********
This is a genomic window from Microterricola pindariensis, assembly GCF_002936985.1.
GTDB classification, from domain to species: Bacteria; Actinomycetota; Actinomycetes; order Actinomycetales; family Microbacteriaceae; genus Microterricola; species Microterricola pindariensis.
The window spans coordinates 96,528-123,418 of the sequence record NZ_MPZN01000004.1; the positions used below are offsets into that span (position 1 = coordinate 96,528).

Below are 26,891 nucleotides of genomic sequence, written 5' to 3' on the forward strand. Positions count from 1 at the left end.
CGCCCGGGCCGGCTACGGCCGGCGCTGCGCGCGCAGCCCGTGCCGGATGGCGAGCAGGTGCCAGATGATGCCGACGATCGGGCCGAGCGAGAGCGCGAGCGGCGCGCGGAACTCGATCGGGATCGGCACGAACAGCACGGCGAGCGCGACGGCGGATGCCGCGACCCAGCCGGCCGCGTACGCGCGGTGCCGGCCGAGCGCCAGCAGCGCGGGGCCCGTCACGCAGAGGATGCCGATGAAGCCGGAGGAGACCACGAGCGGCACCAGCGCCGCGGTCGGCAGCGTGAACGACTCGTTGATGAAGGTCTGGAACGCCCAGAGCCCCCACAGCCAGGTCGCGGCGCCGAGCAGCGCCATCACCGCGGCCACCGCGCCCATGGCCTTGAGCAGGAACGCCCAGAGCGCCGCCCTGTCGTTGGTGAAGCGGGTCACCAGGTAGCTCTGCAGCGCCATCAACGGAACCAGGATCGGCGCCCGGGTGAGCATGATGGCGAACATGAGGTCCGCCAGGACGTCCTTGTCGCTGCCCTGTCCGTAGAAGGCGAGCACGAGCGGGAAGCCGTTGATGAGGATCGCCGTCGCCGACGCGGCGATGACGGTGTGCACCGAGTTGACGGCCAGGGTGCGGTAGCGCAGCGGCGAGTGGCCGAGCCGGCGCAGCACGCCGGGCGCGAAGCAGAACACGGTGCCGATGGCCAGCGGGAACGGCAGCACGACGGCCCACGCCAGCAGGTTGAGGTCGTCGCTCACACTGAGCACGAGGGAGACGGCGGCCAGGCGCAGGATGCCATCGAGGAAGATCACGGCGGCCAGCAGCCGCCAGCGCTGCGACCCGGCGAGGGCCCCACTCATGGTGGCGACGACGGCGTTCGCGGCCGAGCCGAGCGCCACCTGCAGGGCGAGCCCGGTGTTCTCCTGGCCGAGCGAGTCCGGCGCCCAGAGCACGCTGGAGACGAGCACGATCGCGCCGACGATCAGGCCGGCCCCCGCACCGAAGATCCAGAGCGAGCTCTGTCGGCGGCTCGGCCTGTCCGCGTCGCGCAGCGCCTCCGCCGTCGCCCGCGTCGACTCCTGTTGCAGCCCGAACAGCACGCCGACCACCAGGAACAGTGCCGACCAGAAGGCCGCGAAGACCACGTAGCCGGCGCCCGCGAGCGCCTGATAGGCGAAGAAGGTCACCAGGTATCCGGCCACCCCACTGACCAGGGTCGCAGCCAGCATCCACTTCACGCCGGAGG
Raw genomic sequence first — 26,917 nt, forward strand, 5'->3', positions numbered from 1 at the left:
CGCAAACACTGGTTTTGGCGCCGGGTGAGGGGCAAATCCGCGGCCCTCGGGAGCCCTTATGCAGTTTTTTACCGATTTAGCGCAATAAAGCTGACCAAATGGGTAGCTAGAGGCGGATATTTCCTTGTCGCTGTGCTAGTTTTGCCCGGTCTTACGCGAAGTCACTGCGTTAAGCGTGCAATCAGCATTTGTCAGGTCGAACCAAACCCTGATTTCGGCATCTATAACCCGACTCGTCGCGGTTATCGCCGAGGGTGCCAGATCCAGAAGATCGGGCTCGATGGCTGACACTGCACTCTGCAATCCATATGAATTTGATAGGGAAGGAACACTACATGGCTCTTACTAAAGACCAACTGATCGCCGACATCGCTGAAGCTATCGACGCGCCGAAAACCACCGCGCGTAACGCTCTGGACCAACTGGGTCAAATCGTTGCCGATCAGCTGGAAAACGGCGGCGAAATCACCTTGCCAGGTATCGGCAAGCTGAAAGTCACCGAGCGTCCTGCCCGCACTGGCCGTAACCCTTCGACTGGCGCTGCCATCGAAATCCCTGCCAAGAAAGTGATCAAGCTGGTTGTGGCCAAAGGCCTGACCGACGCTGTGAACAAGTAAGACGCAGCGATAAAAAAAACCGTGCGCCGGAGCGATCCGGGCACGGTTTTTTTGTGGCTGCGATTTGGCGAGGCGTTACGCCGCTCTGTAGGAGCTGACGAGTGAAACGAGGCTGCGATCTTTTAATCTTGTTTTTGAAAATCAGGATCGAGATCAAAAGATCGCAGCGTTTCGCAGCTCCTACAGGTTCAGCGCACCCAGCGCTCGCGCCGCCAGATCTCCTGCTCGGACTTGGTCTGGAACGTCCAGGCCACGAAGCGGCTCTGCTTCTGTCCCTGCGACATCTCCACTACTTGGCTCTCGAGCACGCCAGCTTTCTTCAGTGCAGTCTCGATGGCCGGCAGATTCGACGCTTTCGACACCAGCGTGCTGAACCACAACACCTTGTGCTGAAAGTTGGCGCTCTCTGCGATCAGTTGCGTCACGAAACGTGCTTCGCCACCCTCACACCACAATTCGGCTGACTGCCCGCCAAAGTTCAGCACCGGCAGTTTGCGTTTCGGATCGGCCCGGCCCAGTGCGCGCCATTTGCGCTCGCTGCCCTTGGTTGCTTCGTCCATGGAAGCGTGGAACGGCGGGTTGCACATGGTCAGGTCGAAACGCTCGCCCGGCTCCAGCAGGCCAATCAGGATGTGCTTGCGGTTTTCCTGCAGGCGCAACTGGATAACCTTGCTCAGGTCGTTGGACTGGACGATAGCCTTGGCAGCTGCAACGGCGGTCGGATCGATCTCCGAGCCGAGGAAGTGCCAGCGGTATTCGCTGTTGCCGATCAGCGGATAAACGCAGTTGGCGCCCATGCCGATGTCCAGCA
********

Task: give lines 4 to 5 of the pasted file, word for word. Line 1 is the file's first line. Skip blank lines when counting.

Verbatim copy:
Below are 26,891 nucleotides of genomic sequence, written 5' to 3' on the forward strand. Positions count from 1 at the left end.
CGCCCGGGCCGGCTACGGCCGGCGCTGCGCGCGCAGCCCGTGCCGGATGGCGAGCAGGTGCCAGATGATGCCGACGATCGGGCCGAGCGAGAGCGCGAGCGGCGCGCGGAACTCGATCGGGATCGGCACGAACAGCACGGCGAGCGCGACGGCGGATGCCGCGACCCAGCCGGCCGCGTACGCGCGGTGCCGGCCGAGCGCCAGCAGCGCGGGGCCCGTCACGCAGAGGATGCCGATGAAGCCGGAGGAGACCACGAGCGGCACCAGCGCCGCGGTCGGCAGCGTGAACGACTCGTTGATGAAGGTCTGGAACGCCCAGAGCCCCCACAGCCAGGTCGCGGCGCCGAGCAGCGCCATCACCGCGGCCACCGCGCCCATGGCCTTGAGCAGGAACGCCCAGAGCGCCGCCCTGTCGTTGGTGAAGCGGGTCACCAGGTAGCTCTGCAGCGCCATCAACGGAACCAGGATCGGCGCCCGGGTGAGCATGATGGCGAACATGAGGTCCGCCAGGACGTCCTTGTCGCTGCCCTGTCCGTAGAAGGCGAGCACGAGCGGGAAGCCGTTGATGAGGATCGCCGTCGCCGACGCGGCGATGACGGTGTGCACCGAGTTGACGGCCAGGGTGCGGTAGCGCAGCGGCGAGTGGCCGAGCCGGCGCAGCACGCCGGGCGCGAAGCAGAACACGGTGCCGATGGCCAGCGGGAACGGCAGCACGACGGCCCACGCCAGCAGGTTGAGGTCGTCGCTCACACTGAGCACGAGGGAGACGGCGGCCAGGCGCAGGATGCCATCGAGGAAGATCACGGCGGCCAGCAGCCGCCAGCGCTGCGACCCGGCGAGGGCCCCACTCATGGTGGCGACGACGGCGTTCGCGGCCGAGCCGAGCGCCACCTGCAGGGCGAGCCCGGTGTTCTCCTGGCCGAGCGAGTCCGGCGCCCAGAGCACGCTGGAGACGAGCACGATCGCGCCGACGATCAGGCCGGCCCCCGCACCGAAGATCCAGAGCGAGCTCTGTCGGCGGCTCGGCCTGTCCGCGTCGCGCAGCGCCTCCGCCGTCGCCCGCGTCGACTCCTGTTGCAGCCCGAACAGCACGCCGACCACCAGGAACAGTGCCGACCAGAAGGCCGCGAAGACCACGTAGCCGGCGCCCGCGAGCGCCTGATAGGCGAAGAAGGTCACCAGGTATCCGGCCACCCCACTGACCAGGGTCGCAGCCAGCATCCACTTCACGCCGGAGG